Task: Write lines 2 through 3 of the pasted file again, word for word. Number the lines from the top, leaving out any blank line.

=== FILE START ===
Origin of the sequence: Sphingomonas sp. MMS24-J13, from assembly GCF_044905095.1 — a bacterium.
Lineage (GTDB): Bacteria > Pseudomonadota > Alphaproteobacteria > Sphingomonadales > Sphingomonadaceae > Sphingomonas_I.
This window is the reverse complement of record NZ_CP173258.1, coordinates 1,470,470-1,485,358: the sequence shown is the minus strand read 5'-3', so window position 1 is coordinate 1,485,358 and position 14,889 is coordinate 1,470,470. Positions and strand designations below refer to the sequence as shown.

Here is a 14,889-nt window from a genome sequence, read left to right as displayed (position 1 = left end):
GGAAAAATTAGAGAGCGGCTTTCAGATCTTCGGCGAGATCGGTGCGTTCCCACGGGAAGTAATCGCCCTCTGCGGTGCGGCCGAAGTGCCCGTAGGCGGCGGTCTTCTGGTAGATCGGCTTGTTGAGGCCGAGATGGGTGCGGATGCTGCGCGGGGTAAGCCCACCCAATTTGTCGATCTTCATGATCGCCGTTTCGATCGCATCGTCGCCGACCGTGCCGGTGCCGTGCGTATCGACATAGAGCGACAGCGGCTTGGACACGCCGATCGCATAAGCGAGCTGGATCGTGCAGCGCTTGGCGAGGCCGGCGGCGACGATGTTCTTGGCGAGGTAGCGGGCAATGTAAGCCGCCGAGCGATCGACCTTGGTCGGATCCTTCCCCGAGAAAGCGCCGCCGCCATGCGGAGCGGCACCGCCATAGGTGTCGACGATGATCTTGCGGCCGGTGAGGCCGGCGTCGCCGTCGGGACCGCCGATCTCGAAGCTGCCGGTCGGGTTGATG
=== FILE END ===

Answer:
Lineage (GTDB): Bacteria > Pseudomonadota > Alphaproteobacteria > Sphingomonadales > Sphingomonadaceae > Sphingomonas_I.
This window is the reverse complement of record NZ_CP173258.1, coordinates 1,470,470-1,485,358: the sequence shown is the minus strand read 5'-3', so window position 1 is coordinate 1,485,358 and position 14,889 is coordinate 1,470,470. Positions and strand designations below refer to the sequence as shown.